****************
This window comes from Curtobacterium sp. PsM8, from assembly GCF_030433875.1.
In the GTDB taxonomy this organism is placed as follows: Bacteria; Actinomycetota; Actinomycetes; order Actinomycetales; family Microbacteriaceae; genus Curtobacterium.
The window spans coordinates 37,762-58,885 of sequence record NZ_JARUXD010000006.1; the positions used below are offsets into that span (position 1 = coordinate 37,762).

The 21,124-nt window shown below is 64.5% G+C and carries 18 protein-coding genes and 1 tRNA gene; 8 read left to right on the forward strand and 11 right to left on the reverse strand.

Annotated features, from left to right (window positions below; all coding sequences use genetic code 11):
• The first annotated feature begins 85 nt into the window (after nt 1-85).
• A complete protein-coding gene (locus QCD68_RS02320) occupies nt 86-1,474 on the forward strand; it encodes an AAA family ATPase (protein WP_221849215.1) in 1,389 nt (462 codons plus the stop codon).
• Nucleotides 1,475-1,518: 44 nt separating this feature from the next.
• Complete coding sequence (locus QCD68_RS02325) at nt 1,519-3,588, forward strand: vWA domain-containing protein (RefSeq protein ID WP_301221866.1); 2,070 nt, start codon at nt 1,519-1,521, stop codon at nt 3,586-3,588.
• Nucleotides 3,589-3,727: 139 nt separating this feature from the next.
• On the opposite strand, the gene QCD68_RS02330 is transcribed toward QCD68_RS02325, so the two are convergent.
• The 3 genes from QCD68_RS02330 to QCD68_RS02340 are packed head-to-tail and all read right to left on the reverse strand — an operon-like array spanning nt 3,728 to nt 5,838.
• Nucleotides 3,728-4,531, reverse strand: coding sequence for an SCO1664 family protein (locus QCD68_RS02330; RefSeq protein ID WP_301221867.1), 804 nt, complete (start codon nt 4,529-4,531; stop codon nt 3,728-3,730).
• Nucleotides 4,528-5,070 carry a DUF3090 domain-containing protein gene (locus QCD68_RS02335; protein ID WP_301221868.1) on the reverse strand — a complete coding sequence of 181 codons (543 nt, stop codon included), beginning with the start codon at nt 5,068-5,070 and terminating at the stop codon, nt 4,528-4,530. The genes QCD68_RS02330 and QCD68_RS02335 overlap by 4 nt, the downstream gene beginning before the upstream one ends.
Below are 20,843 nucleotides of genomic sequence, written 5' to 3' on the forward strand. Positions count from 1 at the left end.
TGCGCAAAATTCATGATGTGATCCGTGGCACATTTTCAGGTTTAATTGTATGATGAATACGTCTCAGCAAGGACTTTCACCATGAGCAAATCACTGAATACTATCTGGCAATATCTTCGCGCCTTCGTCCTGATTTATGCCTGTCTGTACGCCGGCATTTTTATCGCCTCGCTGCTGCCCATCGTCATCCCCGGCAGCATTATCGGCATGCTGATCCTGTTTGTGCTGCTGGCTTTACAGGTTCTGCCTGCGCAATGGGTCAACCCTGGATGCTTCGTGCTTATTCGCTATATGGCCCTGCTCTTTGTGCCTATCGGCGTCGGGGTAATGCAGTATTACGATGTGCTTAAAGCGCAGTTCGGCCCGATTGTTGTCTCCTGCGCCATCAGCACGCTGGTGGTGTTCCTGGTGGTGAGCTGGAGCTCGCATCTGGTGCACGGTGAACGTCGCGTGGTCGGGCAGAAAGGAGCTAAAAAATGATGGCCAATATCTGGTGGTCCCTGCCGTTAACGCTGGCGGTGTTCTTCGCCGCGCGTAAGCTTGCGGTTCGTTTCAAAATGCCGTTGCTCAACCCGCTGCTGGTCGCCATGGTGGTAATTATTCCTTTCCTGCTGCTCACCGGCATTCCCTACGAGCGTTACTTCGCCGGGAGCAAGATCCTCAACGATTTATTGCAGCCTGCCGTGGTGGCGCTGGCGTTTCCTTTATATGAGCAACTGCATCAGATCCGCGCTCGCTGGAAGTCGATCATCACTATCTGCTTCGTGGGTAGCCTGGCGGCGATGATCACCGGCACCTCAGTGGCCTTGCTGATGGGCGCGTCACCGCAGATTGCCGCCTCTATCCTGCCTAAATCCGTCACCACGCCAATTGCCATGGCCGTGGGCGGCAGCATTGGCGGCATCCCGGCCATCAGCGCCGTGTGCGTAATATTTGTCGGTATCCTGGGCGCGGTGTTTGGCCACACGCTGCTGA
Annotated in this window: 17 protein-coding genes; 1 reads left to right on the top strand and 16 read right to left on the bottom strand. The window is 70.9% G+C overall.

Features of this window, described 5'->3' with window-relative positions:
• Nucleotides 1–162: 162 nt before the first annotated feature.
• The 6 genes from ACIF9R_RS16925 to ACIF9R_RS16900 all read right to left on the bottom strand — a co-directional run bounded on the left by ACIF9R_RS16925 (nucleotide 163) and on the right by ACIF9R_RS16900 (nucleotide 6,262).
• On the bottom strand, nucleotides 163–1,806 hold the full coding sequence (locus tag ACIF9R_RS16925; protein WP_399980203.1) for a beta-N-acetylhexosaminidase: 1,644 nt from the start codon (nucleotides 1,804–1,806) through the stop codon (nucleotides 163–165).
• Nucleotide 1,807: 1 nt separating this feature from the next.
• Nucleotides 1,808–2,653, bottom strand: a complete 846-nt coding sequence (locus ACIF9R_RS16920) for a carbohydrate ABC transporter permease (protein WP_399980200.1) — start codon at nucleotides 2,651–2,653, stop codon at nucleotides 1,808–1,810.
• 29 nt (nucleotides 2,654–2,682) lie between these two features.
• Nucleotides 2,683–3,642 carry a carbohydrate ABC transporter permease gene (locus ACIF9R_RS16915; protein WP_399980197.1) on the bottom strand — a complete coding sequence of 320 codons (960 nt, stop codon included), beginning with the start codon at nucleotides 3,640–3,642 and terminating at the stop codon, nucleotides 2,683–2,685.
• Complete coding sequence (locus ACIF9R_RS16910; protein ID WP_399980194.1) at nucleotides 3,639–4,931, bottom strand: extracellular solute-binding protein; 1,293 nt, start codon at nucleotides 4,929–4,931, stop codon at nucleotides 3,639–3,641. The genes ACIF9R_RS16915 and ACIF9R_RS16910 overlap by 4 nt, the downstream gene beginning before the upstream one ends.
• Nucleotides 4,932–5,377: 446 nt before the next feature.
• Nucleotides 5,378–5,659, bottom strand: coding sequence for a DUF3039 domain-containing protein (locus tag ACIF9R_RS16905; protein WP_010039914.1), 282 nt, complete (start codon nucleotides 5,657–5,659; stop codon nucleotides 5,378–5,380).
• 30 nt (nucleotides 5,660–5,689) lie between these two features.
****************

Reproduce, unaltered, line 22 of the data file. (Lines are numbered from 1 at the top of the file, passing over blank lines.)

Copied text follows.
• Nucleotide 1,807: 1 nt separating this feature from the next.